It took me a while to figure out when defending people charged with driving under the influence (DUI) that what police officers leave out from the police report is sometimes just as important as what they decide to put in. If it is relevant, for example, that the suspect smelled of alcohol and slurred his speech, it is also noteworthy that the officer made no mention of watery or red eyes, difficulty in getting in or out of the car or in producing the required license and registration, and so on. Subject only to the creativity of the defense lawyer (and the patience of the judge), the list of what the officer did not include is usually much longer than what is there.
This is, as someone has put it, reading the white spaces of the police report.
Emphasis on white space is the basis for challenging the government’s case at trial: The prosecution has not presented sufficient evidence to find the defendant guilty beyond reasonable doubt.
It is also consistent with the “missing evidence” jury instruction that is sometimes delivered at trial. As the D.C. Court of Appeals put it recently in Corey Howard v. United States, 241 A.3d 554 (D.C. 2020), this instruction “essentially creates evidence from non-evidence.”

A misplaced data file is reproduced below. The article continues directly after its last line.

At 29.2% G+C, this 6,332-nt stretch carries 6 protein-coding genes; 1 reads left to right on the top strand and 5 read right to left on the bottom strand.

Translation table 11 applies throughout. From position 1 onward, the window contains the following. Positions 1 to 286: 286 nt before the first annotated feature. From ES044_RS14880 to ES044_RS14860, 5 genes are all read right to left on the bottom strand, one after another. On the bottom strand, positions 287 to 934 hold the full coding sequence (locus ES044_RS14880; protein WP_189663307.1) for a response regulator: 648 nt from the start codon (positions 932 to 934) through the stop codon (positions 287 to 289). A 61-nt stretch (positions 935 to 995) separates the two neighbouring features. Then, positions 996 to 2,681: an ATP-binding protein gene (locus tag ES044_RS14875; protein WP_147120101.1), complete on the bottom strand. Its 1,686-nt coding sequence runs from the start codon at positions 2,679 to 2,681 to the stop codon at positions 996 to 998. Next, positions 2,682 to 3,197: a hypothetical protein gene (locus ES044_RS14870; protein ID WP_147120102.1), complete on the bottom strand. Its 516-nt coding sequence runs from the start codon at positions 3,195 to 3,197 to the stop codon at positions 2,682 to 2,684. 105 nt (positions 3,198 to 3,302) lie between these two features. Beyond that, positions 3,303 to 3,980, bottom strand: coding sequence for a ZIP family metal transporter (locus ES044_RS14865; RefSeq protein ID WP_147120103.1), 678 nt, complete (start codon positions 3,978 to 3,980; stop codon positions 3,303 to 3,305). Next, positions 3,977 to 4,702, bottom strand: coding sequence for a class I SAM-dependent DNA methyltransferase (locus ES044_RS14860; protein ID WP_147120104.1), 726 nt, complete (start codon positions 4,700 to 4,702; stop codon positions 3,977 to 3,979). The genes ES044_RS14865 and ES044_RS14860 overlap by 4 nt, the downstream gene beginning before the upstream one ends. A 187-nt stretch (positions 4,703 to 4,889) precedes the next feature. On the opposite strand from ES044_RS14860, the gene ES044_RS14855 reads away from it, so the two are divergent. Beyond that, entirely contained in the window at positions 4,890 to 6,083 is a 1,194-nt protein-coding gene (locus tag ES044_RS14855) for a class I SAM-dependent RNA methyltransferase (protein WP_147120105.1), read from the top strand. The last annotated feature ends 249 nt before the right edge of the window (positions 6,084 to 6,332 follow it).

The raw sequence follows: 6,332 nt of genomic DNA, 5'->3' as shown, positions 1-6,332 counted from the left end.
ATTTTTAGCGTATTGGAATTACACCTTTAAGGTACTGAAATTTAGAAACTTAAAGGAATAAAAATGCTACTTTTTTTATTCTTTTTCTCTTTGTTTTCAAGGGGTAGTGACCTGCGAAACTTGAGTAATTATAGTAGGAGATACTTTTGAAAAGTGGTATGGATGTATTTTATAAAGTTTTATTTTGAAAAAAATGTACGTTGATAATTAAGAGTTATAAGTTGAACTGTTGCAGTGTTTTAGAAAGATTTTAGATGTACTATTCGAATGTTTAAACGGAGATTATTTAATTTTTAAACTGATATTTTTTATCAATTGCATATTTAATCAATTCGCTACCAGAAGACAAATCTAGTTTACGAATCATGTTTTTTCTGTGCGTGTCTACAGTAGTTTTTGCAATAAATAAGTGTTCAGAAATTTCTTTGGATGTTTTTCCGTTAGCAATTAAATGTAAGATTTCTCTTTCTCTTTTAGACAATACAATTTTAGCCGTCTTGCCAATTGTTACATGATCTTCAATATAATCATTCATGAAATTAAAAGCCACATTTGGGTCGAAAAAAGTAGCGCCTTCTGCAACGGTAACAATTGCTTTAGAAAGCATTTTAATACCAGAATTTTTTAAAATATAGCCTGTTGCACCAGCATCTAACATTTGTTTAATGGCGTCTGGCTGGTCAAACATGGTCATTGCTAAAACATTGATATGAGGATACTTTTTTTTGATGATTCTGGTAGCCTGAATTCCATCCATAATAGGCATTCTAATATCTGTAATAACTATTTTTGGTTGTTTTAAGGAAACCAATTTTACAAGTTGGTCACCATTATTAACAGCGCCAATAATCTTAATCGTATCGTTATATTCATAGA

After pulling over the defendant in Howard for a traffic violation, police officers observed the barrel of a firearm in plain view. They arrested the defendant and searched the car. Although they confiscated certain items that they believed might be relevant at trial (e.g., a job application with Howard’s name on it), they left other items found in the defendant’s backpack, including “a yellow thing,” a “silver item,” and a ‘green piece of material” that may have been a bag.
Defense counsel initially moved to dismiss the indictment because of the government’s failure to preserve evidence. Failing that, defense counsel asked for the “missing evidence” jury instruction at trial. The court also denied this request.
The “missing evidence” instructions informs jurors that they may infer from the failure to preserve evidence that it would be unfavorable to the party that failed to preserve it.
The party seeking the instruction must satisfy two criteria. First, the evidence must be likely to “elucidate the transaction at issue.” Second, the evidence must have been peculiarly available to the party against whom the adverse inference is sought to be drawn.
Howard found no abuse of the trial court’s discretion in this case to deny the request. The trial court was perfectly justified in ruling that the failure to preserve the items reflected nothing more than a practical decision with respect to “items that appeared, frankly, to be unimportant or even trash.” The “discarded items did not have apparent inculpatory or exculpatory value.” The officers photographed the contents of the bag. The remaining items were left with the defendant’s brother. And there were “no other indications of nefarious intent”; that is, bad faith or negligence.